A rumor swirling around online claims that Pope Benedict XVI is stepping down because of legal action being taken against him over his alleged involvement in the Roman Catholic Church's priest sex abuse scandal.
Addicting Info, a left-wing website devoted to debunking right-wing ideas, posted a story last Thursday claiming that there was an arrest warrant from an unknown European country.
"…the Pope, whose given name is Joseph Ratzinger, has a meeting with the Italian President, Giorgio Napolitano on February 23 to beg for immunity against prosecution for allegations of child sex crimes," wrote Shannon Barber of Addicting Info.
"Apparently, this hastily arranged meeting, and likely the resignation as well, are the result of a supposed note received by the Vatican from an undisclosed European government that stated that there are plans to issue a warrant for the Pope's arrest."
The Addicting Info story has been picked up by several websites, including one titled "1 Million Voices Against CBCP," which describes itself as opposing the "theocratic dictatorship" of the Catholic Bishop Conference of the Philippines.
"The Catholic Church truly knows no bounds when it comes to protecting their priests, no matter how heinous the crimes," wrote an anonymous author on the site under the story title of "Pope received news of his warrant of arrest before resignation."
A similar story of the Pope meeting with Italian President Napolitano over immunity also appeared on the website of Stuart Wilde, a metaphysical author and teacher.
Wilde cites as his source for the information the International Tribunal Into Crimes of Church and State, a London-based group that believes the "abuse, trafficking, torture and murder of children appears endemic to European culture."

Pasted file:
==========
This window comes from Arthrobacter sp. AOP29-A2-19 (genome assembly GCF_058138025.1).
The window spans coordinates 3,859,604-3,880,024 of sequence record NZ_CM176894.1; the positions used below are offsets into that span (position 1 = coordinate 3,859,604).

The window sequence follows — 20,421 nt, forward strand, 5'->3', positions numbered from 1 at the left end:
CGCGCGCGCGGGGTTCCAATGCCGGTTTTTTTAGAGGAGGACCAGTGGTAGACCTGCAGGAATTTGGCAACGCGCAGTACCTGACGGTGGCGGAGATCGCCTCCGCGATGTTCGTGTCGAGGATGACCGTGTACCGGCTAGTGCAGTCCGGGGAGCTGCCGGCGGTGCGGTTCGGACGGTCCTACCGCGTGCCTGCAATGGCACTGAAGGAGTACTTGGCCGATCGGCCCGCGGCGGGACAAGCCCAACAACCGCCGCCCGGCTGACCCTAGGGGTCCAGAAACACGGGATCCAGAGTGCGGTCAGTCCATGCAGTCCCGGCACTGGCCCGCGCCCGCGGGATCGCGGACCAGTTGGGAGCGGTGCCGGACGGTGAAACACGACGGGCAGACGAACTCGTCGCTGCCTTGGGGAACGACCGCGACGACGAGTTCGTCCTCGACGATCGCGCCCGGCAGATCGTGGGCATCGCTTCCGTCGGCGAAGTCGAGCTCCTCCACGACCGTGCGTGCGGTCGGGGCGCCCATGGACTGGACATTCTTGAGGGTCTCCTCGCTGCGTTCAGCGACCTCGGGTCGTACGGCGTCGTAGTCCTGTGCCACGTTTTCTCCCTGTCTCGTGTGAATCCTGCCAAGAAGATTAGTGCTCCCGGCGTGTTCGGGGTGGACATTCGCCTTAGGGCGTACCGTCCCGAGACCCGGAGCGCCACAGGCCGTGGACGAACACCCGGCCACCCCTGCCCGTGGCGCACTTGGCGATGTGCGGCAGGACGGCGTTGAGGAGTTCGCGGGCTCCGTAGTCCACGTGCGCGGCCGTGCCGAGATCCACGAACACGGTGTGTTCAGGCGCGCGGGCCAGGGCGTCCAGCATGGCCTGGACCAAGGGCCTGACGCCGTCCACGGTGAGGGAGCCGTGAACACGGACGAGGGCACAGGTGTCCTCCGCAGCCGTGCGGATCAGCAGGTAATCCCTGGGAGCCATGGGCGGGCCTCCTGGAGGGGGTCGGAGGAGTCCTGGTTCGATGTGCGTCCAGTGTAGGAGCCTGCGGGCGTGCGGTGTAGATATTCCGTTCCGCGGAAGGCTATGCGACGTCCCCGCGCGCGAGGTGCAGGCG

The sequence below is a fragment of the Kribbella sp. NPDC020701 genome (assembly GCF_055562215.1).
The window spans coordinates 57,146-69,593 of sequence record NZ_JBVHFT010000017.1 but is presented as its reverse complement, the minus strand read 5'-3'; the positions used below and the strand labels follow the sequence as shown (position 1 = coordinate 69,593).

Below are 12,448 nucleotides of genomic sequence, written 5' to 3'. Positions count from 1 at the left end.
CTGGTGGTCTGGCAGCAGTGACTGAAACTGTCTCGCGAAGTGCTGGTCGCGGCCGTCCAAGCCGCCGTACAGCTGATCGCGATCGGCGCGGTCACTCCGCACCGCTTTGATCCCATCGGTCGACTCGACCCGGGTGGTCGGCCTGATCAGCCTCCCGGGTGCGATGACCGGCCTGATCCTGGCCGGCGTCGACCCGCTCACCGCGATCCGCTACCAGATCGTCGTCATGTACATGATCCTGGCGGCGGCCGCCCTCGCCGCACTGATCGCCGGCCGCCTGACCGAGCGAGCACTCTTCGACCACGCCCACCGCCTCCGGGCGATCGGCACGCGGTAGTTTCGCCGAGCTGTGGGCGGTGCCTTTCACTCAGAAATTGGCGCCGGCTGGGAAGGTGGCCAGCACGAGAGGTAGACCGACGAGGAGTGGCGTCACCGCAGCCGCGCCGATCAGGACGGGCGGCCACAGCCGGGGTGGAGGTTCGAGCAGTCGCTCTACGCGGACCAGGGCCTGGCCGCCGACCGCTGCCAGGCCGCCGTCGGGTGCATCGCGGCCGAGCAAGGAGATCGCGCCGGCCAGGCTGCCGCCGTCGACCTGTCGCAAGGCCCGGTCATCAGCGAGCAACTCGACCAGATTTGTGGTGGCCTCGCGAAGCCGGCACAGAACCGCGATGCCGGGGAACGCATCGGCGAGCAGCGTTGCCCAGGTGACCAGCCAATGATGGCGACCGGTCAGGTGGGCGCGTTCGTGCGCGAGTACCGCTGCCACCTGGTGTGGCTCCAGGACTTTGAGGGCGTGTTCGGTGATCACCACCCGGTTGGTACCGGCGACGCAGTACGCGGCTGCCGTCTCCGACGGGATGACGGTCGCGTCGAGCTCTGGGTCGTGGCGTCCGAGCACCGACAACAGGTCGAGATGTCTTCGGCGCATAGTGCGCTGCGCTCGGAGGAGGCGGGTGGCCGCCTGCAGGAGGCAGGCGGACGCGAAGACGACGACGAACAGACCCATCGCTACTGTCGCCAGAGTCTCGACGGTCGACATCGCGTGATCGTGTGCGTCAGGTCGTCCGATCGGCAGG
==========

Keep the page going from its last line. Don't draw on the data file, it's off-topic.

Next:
Barber of Addicting Info also cites as the source for the story an entry on the International Tribunal website. The entry refers to the Pope as a "war criminal" and says that the meeting with the Italian president means the "Roman Church admits the Pope's Guilt."
On Monday, Feb. 11, Pope Benedict XVI announced his resignation, being the first pontiff in some 600 years to do so. The 85-year-old Bishop of Rome cited the effects of "advanced age" as his reason rather than any legal troubles.
Laced with the word "allegedly," the circulating rumor about a connection between the Pope's resignation and legal battles surrounding culpability in the priest abuse scandal has its problems.
According to a Reuters story posted Sunday on The Huffington Post, the Pope is presently not named in any court case pertaining to the international sex abuse scandal. Further, in the past the Pope was named as a defendant in cases.
"In 2010, for example, Benedict was named as a defendant in a law suit alleging that he failed to take action as a cardinal in 1995 when he was allegedly told about a priest who had abused boys at a U.S. school for the deaf decades earlier," wrote Philip Pullella of Reuters.
"The lawyers withdrew the case last year and the Vatican said it was a major victory that proved the pope could not be held liable for the actions of abusive priests. Benedict is currently not named specifically in any other case. The Vatican does not expect any more but is not ruling out the possibility."
Recently the Survivors Network of those Abused by Priests (SNAP) and the Center for Constitutional Rights did attempt to bring a suit against the Pontiff over the issue to the International Criminal Court, however the ICC refused to hear the case.
A possible source for the rumor of an arrest warrant and clandestine meeting over immunity regarding the priest abuse scandal was a statement by an anonymous Vatican City official. The unnamed source told Reuters that one of the reasons Pope Benedict XVI will be living in Vatican after his retirement would be to protect him from frivolous harassment, legal or otherwise.
"His continued presence in the Vatican is necessary, otherwise he might be defenseless. He wouldn't have his immunity, his prerogatives, his security, if he is anywhere else," said the anonymous source.
"I see a big problem if he would go anywhere else. I'm thinking in terms of his personal security, his safety. We don't have a secret service that can devote huge resources (like they do) to ex-presidents."
This is not the only rumor to arise since the Pope announced his resignation last week. Some had claimed after the resignation was made public that the Pope was suffering from bone cancer. Vatican spokesman Greg Burke explained in an interview with ABC's Good Morning America that these rumors were "certainly not true."